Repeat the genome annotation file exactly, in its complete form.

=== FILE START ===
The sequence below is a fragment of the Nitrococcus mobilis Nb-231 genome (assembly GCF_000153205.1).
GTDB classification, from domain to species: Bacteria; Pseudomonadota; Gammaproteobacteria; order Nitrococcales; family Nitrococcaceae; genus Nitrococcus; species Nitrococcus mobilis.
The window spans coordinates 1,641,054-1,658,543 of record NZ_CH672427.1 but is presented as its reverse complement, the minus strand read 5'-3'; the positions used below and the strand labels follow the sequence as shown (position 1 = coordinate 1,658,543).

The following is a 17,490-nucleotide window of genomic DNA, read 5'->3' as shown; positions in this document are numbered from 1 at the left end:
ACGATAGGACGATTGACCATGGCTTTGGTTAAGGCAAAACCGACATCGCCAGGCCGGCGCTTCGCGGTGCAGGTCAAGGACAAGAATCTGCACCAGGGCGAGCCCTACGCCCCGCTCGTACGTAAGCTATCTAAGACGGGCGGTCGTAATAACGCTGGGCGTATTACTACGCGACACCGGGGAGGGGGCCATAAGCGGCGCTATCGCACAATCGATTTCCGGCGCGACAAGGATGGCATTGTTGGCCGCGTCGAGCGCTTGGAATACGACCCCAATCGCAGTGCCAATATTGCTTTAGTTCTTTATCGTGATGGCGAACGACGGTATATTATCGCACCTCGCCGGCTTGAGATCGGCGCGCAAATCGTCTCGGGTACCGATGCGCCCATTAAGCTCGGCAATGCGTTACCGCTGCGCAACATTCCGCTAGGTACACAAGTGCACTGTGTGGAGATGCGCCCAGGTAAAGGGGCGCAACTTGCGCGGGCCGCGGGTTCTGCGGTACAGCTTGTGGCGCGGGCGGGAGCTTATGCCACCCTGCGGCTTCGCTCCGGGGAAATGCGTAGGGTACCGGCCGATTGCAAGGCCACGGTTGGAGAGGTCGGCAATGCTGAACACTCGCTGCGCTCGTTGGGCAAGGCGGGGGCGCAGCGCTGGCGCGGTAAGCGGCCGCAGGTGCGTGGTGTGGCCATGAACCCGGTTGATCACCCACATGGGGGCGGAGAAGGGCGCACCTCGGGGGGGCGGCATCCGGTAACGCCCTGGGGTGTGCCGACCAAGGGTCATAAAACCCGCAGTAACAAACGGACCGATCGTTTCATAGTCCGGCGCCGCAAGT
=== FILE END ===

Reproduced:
The sequence below is a fragment of the Nitrococcus mobilis Nb-231 genome (assembly GCF_000153205.1).
GTDB classification, from domain to species: Bacteria; Pseudomonadota; Gammaproteobacteria; order Nitrococcales; family Nitrococcaceae; genus Nitrococcus; species Nitrococcus mobilis.
The window spans coordinates 1,641,054-1,658,543 of record NZ_CH672427.1 but is presented as its reverse complement, the minus strand read 5'-3'; the positions used below and the strand labels follow the sequence as shown (position 1 = coordinate 1,658,543).

The following is a 17,490-nucleotide window of genomic DNA, read 5'->3' as shown; positions in this document are numbered from 1 at the left end:
ACGATAGGACGATTGACCATGGCTTTGGTTAAGGCAAAACCGACATCGCCAGGCCGGCGCTTCGCGGTGCAGGTCAAGGACAAGAATCTGCACCAGGGCGAGCCCTACGCCCCGCTCGTACGTAAGCTATCTAAGACGGGCGGTCGTAATAACGCTGGGCGTATTACTACGCGACACCGGGGAGGGGGCCATAAGCGGCGCTATCGCACAATCGATTTCCGGCGCGACAAGGATGGCATTGTTGGCCGCGTCGAGCGCTTGGAATACGACCCCAATCGCAGTGCCAATATTGCTTTAGTTCTTTATCGTGATGGCGAACGACGGTATATTATCGCACCTCGCCGGCTTGAGATCGGCGCGCAAATCGTCTCGGGTACCGATGCGCCCATTAAGCTCGGCAATGCGTTACCGCTGCGCAACATTCCGCTAGGTACACAAGTGCACTGTGTGGAGATGCGCCCAGGTAAAGGGGCGCAACTTGCGCGGGCCGCGGGTTCTGCGGTACAGCTTGTGGCGCGGGCGGGAGCTTATGCCACCCTGCGGCTTCGCTCCGGGGAAATGCGTAGGGTACCGGCCGATTGCAAGGCCACGGTTGGAGAGGTCGGCAATGCTGAACACTCGCTGCGCTCGTTGGGCAAGGCGGGGGCGCAGCGCTGGCGCGGTAAGCGGCCGCAGGTGCGTGGTGTGGCCATGAACCCGGTTGATCACCCACATGGGGGCGGAGAAGGGCGCACCTCGGGGGGGCGGCATCCGGTAACGCCCTGGGGTGTGCCGACCAAGGGTCATAAAACCCGCAGTAACAAACGGACCGATCGTTTCATAGTCCGGCGCCGCAAGT